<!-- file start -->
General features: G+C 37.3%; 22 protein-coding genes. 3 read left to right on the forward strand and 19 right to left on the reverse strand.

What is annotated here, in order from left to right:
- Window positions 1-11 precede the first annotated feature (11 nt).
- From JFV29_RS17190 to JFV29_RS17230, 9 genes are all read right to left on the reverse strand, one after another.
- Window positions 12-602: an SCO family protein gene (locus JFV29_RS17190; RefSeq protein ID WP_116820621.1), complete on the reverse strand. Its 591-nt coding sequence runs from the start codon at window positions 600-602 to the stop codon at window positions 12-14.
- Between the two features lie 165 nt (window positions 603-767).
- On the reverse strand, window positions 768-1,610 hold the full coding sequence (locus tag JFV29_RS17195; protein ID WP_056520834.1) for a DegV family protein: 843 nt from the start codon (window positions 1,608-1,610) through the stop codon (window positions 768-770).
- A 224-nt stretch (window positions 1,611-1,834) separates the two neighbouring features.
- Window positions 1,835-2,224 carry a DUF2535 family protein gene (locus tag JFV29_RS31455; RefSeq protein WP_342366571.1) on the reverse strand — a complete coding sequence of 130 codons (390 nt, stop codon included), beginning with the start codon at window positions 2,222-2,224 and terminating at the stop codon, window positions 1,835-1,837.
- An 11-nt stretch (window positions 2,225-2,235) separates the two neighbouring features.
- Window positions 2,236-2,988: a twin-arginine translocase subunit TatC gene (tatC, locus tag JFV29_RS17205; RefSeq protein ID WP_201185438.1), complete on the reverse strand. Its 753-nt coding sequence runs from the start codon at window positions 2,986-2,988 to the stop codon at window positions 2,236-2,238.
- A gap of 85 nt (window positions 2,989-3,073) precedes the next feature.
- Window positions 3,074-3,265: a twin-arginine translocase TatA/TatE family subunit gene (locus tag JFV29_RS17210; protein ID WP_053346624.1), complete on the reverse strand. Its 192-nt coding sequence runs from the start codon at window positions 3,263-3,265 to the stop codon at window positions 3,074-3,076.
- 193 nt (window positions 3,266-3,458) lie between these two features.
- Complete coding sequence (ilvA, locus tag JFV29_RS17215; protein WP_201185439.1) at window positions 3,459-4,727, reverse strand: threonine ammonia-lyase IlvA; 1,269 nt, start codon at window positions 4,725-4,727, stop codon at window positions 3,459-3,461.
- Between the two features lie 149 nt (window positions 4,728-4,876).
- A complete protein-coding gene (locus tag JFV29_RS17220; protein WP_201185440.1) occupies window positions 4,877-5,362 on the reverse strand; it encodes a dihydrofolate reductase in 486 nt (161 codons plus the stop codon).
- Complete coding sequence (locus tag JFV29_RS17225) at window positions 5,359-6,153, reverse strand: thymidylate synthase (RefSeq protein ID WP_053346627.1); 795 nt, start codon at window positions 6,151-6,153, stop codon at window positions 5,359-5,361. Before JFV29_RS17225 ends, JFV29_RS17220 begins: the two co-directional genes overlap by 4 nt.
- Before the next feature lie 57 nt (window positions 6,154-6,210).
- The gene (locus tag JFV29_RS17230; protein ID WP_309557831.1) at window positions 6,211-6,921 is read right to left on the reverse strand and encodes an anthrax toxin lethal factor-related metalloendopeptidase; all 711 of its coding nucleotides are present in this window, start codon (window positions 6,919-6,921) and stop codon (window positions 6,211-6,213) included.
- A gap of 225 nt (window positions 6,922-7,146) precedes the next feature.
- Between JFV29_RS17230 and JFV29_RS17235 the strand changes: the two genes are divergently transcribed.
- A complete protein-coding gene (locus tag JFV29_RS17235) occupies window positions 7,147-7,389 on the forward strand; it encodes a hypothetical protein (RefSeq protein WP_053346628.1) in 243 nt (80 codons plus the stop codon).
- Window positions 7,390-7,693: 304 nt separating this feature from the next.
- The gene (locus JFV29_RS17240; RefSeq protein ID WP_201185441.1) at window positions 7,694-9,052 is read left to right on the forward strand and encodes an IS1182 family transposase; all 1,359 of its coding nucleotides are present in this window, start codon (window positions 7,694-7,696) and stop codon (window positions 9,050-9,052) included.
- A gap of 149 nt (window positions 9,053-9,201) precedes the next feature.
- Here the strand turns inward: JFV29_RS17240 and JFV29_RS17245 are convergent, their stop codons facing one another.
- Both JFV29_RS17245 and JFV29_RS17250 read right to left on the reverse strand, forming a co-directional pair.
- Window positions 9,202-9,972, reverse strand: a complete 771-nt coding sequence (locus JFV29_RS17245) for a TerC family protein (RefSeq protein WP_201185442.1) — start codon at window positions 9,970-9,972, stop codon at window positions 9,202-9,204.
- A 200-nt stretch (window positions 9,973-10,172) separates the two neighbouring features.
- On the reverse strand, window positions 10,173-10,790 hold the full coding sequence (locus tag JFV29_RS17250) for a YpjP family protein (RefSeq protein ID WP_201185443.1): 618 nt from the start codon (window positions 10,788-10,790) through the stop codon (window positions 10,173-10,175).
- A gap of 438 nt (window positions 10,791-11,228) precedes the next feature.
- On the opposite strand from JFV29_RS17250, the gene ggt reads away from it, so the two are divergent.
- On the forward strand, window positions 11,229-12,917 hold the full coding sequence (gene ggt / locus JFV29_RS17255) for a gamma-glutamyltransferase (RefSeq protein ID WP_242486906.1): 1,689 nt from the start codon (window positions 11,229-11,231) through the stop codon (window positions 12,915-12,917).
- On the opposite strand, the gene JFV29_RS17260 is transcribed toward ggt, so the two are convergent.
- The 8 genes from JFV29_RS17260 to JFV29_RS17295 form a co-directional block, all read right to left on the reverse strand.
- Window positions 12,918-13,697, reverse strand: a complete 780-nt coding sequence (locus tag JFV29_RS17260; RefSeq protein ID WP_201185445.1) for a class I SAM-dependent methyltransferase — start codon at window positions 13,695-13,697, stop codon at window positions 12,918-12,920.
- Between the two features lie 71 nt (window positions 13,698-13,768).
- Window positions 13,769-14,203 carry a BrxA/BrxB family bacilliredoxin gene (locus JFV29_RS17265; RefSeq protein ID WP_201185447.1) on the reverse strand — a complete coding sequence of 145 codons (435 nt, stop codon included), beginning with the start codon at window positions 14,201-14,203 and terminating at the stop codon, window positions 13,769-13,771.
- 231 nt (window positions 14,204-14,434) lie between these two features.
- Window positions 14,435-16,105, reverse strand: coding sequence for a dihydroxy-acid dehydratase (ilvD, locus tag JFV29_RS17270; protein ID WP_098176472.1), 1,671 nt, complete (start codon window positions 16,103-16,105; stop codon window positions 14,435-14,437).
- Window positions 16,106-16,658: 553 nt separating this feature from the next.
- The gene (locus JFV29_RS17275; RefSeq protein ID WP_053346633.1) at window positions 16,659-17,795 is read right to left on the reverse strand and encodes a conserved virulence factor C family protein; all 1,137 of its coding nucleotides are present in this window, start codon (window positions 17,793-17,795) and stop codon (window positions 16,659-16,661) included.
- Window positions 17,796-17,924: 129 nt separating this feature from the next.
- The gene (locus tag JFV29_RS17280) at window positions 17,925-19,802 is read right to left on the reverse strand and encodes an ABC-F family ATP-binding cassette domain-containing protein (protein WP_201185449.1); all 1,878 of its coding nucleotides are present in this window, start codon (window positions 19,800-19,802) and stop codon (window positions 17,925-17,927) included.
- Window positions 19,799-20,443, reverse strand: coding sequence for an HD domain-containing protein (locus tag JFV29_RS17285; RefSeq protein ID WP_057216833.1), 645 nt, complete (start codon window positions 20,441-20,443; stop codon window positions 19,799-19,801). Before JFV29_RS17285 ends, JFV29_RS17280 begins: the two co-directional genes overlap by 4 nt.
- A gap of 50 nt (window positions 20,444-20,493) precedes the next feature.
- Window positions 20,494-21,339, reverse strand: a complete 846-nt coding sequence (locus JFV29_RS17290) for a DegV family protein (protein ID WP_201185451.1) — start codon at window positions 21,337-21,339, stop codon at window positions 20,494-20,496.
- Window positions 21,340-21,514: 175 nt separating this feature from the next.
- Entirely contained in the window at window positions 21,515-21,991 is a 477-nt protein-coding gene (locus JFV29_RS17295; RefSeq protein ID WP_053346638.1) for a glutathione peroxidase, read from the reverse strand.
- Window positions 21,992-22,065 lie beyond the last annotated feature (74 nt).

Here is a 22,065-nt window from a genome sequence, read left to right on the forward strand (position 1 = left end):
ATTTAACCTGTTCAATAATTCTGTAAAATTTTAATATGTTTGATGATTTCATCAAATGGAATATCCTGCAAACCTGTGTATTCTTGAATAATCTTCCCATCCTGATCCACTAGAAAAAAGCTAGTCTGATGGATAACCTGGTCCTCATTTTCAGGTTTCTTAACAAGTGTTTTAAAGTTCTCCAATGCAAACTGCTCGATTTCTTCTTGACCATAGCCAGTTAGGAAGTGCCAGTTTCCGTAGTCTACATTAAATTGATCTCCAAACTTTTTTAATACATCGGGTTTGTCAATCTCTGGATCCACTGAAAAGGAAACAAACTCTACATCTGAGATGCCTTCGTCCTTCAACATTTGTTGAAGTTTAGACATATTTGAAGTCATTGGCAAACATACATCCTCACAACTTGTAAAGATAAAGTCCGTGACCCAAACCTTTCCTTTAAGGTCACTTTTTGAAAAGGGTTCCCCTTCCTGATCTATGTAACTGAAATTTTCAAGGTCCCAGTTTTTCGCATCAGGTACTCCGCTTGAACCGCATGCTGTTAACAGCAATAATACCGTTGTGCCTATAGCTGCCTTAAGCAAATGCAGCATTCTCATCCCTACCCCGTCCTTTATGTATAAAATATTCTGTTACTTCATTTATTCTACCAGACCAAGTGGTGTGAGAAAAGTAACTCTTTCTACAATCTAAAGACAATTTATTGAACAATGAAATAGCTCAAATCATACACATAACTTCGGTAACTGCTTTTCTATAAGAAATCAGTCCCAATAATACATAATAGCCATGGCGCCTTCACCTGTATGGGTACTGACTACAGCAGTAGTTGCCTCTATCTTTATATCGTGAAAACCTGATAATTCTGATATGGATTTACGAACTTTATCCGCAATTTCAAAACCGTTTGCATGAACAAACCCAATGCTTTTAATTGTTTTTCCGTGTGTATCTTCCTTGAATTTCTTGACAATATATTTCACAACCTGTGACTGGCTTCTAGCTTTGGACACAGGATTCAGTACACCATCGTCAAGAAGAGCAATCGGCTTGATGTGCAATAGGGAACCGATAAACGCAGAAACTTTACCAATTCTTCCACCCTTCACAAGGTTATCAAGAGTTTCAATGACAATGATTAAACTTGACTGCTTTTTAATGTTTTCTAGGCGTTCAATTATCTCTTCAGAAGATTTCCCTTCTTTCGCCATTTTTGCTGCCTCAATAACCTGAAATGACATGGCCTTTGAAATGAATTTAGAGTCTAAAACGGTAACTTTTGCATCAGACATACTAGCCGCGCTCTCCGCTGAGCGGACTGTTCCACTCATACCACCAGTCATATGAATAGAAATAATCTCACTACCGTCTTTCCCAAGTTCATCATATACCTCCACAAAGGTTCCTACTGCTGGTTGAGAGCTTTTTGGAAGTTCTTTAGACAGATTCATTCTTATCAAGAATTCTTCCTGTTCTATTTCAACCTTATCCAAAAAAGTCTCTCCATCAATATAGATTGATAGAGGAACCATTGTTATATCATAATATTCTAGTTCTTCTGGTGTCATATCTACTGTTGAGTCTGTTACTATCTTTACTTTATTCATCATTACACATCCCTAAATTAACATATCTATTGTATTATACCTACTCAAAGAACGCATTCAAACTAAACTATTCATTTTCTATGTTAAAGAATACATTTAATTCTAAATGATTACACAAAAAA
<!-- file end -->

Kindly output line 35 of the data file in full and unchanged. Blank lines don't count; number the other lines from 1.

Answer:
- On the opposite strand, the gene JFV29_RS17260 is transcribed toward ggt, so the two are convergent.